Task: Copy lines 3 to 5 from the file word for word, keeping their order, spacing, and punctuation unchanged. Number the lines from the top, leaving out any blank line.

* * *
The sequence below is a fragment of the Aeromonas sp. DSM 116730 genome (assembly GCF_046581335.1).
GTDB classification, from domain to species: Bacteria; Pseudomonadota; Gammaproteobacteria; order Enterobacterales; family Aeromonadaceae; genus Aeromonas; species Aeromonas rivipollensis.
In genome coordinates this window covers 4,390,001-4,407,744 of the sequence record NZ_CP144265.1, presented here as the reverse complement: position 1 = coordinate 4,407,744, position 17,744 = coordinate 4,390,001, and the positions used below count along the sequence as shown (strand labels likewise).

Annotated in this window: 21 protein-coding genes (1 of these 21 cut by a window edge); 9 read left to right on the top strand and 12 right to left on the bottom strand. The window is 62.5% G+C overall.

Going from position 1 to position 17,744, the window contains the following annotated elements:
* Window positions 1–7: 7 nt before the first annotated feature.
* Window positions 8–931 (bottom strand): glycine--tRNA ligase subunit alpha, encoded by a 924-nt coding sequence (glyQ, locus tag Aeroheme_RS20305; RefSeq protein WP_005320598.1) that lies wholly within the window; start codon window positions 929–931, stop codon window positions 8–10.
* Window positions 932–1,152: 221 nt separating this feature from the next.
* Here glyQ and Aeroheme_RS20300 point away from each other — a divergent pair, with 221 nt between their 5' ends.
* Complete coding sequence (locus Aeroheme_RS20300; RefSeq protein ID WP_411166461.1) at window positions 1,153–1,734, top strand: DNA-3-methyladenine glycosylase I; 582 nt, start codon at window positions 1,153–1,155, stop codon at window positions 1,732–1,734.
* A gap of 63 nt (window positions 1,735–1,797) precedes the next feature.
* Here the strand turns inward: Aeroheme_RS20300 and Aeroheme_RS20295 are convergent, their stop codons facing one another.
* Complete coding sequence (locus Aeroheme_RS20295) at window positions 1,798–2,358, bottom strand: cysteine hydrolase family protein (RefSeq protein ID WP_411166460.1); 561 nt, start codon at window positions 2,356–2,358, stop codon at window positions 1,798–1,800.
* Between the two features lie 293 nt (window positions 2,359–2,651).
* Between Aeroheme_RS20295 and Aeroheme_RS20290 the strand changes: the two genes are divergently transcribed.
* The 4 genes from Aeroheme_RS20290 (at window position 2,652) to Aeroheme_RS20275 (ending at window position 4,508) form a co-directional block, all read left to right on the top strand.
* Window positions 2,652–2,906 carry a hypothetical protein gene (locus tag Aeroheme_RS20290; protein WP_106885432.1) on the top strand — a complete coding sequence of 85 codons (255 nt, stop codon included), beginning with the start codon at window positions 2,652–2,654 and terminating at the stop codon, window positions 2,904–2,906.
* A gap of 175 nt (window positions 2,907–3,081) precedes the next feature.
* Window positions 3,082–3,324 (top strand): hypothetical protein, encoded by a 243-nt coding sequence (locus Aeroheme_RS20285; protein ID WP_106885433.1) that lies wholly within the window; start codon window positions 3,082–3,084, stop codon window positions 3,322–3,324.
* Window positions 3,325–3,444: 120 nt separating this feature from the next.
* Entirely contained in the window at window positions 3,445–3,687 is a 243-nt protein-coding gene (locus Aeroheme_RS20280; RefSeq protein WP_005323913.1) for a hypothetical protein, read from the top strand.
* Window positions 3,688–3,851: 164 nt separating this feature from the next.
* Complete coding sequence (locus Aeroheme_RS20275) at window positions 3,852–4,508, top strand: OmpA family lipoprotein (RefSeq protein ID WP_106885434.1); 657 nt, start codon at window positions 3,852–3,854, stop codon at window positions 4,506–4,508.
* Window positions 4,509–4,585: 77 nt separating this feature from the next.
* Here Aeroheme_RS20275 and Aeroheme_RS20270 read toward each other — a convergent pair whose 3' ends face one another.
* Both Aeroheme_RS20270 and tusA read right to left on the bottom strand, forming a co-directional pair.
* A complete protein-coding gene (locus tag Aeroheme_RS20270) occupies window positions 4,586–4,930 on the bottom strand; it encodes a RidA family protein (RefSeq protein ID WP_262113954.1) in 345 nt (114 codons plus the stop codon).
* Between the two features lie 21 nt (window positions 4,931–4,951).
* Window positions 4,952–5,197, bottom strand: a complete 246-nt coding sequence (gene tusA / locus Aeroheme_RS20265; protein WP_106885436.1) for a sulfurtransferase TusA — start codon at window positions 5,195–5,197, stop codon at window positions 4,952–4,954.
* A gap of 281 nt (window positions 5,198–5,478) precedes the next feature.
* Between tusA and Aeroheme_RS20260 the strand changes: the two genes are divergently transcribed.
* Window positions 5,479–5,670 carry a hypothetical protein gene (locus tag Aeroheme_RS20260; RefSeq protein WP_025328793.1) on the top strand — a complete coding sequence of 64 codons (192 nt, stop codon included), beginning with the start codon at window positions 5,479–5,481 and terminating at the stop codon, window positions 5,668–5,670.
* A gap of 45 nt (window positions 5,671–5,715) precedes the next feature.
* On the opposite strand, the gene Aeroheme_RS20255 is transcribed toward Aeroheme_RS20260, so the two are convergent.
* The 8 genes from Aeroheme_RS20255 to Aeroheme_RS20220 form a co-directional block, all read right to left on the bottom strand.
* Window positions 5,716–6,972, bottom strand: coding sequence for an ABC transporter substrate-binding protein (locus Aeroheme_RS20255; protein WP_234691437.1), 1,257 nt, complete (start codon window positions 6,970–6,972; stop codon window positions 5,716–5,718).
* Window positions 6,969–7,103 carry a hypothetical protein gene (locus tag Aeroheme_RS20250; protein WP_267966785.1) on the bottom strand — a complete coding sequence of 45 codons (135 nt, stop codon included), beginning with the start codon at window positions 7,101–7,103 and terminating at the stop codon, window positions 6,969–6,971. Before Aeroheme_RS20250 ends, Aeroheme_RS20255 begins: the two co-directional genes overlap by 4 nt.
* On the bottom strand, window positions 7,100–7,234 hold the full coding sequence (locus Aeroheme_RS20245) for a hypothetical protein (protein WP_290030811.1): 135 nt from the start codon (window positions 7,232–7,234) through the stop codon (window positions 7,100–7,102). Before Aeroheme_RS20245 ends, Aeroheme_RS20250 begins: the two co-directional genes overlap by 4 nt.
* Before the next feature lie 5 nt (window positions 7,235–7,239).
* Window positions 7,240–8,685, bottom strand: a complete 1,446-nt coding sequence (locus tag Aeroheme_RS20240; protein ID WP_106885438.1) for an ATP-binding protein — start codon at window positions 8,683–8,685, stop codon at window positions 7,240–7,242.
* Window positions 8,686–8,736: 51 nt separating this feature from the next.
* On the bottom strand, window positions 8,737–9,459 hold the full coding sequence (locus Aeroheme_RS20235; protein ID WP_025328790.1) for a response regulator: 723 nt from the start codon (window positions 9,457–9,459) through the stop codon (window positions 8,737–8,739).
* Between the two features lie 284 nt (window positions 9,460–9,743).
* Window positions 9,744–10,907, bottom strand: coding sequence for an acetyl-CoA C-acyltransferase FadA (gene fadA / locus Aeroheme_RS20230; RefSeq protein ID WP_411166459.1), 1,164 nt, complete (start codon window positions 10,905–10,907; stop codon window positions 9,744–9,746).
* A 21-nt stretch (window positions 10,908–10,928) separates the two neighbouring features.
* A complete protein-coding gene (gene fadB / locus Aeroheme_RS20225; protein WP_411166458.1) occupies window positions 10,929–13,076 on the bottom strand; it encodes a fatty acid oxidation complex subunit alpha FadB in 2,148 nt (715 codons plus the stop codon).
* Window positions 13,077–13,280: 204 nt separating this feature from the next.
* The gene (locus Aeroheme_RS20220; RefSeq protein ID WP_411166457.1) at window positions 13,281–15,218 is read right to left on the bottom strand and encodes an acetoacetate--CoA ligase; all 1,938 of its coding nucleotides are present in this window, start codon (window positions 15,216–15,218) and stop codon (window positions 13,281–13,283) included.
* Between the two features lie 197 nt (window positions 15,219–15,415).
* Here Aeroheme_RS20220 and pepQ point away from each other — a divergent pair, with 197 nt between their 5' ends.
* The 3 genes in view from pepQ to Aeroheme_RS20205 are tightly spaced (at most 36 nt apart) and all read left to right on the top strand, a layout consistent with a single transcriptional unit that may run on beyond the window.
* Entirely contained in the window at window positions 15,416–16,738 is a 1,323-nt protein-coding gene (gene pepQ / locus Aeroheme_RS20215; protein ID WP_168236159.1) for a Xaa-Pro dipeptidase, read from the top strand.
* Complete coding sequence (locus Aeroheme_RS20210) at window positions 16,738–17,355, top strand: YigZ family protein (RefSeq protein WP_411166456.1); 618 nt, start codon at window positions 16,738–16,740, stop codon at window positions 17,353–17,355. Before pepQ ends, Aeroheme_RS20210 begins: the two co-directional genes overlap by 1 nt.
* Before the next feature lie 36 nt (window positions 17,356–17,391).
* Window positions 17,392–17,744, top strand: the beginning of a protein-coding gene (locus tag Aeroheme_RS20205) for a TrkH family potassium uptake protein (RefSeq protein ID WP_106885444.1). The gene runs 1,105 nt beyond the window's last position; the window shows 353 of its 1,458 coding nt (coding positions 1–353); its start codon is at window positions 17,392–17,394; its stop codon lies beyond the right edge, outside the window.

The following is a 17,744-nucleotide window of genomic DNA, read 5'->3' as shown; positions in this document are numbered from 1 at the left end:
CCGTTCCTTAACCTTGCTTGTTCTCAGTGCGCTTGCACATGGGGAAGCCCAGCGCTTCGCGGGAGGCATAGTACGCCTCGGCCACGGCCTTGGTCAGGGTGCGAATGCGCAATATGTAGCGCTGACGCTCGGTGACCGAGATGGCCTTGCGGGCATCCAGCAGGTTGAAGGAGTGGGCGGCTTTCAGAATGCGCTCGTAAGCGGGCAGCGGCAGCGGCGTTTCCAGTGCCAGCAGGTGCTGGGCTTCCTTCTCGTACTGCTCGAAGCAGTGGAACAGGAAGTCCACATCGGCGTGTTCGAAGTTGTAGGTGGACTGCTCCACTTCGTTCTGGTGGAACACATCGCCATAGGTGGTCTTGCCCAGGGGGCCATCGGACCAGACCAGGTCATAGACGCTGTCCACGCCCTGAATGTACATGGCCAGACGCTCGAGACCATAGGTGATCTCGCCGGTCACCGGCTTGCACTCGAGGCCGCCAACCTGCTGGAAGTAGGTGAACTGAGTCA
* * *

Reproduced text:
In genome coordinates this window covers 4,390,001-4,407,744 of the sequence record NZ_CP144265.1, presented here as the reverse complement: position 1 = coordinate 4,407,744, position 17,744 = coordinate 4,390,001, and the positions used below count along the sequence as shown (strand labels likewise).

Annotated in this window: 21 protein-coding genes (1 of these 21 cut by a window edge); 9 read left to right on the top strand and 12 right to left on the bottom strand. The window is 62.5% G+C overall.

Going from position 1 to position 17,744, the window contains the following annotated elements: